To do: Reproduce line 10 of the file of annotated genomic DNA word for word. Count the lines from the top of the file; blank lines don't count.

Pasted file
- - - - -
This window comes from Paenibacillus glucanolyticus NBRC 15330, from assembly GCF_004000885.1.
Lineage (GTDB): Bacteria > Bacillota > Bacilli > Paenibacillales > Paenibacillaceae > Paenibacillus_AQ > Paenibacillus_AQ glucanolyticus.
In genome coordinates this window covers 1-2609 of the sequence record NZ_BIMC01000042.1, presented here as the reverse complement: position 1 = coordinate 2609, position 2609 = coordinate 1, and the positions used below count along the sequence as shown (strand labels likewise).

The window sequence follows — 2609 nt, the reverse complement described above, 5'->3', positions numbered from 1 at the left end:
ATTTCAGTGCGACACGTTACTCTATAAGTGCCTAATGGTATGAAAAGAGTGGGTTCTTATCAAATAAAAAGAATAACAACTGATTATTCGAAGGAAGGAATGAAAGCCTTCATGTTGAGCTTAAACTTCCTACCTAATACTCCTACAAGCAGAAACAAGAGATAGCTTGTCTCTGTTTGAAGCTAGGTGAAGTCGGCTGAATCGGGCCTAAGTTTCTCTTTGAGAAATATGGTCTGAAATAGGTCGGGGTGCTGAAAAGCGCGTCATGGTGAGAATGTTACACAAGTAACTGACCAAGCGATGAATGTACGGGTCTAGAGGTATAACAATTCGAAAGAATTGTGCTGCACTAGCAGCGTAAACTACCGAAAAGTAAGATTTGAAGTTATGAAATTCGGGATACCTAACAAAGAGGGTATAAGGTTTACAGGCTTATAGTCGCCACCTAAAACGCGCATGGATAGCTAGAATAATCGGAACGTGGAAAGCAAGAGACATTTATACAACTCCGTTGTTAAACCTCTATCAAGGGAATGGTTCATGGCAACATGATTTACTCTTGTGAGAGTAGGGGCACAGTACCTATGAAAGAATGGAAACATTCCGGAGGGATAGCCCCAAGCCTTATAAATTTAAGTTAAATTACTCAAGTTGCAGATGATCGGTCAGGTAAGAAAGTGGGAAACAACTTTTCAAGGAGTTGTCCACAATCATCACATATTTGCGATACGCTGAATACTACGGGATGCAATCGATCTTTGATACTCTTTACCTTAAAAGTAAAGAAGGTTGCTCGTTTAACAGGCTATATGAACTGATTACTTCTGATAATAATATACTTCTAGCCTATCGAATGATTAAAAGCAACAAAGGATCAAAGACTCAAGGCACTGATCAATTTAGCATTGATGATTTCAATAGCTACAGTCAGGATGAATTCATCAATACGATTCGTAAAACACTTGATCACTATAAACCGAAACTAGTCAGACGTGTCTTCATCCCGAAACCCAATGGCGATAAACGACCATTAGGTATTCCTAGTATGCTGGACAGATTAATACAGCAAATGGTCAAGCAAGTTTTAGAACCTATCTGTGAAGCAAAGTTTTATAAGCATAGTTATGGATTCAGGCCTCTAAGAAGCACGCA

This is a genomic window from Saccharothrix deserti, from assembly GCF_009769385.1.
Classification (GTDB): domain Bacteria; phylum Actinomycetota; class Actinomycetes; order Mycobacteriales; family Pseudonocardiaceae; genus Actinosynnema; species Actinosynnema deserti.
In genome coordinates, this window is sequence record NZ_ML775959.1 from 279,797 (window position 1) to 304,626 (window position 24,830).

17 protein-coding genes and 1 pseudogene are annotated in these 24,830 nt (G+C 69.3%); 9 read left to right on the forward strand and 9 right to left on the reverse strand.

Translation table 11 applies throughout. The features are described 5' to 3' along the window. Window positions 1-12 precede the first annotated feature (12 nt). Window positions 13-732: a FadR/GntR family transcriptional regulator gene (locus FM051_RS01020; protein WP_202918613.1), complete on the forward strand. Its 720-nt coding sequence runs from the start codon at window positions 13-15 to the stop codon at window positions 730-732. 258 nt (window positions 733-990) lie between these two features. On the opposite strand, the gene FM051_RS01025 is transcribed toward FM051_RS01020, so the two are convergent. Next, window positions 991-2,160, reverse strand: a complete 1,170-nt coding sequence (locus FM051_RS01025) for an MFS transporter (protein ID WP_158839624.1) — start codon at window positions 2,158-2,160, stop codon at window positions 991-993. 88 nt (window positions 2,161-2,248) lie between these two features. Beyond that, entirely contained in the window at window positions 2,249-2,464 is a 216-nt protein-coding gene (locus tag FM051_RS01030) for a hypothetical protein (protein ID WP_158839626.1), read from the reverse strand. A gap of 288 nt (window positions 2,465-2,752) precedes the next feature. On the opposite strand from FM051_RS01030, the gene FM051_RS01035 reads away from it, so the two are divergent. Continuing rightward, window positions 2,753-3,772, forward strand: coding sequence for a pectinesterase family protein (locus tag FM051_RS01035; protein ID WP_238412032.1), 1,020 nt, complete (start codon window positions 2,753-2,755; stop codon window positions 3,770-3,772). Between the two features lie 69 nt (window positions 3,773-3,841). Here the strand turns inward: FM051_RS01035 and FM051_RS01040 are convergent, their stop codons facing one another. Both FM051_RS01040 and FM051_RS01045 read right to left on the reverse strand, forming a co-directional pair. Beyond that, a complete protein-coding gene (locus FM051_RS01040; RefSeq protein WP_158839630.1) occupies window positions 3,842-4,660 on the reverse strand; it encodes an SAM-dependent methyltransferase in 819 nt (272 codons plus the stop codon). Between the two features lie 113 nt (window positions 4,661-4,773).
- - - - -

Translation table 11 applies throughout. The features are described 5' to 3' along the window. Window positions 1-12 precede the first annotated feature (12 nt). Window positions 13-732: a FadR/GntR family transcriptional regulator gene (locus FM051_RS01020; protein WP_202918613.1), complete on the forward strand. Its 720-nt coding sequence runs from the start codon at window positions 13-15 to the stop codon at window positions 730-732. 258 nt (window positions 733-990) lie between these two features. On the opposite strand, the gene FM051_RS01025 is transcribed toward FM051_RS01020, so the two are convergent. Next, window positions 991-2,160, reverse strand: a complete 1,170-nt coding sequence (locus FM051_RS01025) for an MFS transporter (protein ID WP_158839624.1) — start codon at window positions 2,158-2,160, stop codon at window positions 991-993. 88 nt (window positions 2,161-2,248) lie between these two features. Beyond that, entirely contained in the window at window positions 2,249-2,464 is a 216-nt protein-coding gene (locus tag FM051_RS01030) for a hypothetical protein (protein ID WP_158839626.1), read from the reverse strand. A gap of 288 nt (window positions 2,465-2,752) precedes the next feature. On the opposite strand from FM051_RS01030, the gene FM051_RS01035 reads away from it, so the two are divergent. Continuing rightward, window positions 2,753-3,772, forward strand: coding sequence for a pectinesterase family protein (locus tag FM051_RS01035; protein ID WP_238412032.1), 1,020 nt, complete (start codon window positions 2,753-2,755; stop codon window positions 3,770-3,772). Between the two features lie 69 nt (window positions 3,773-3,841). Here the strand turns inward: FM051_RS01035 and FM051_RS01040 are convergent, their stop codons facing one another. Both FM051_RS01040 and FM051_RS01045 read right to left on the reverse strand, forming a co-directional pair. Beyond that, a complete protein-coding gene (locus FM051_RS01040; RefSeq protein WP_158839630.1) occupies window positions 3,842-4,660 on the reverse strand; it encodes an SAM-dependent methyltransferase in 819 nt (272 codons plus the stop codon). Between the two features lie 113 nt (window positions 4,661-4,773).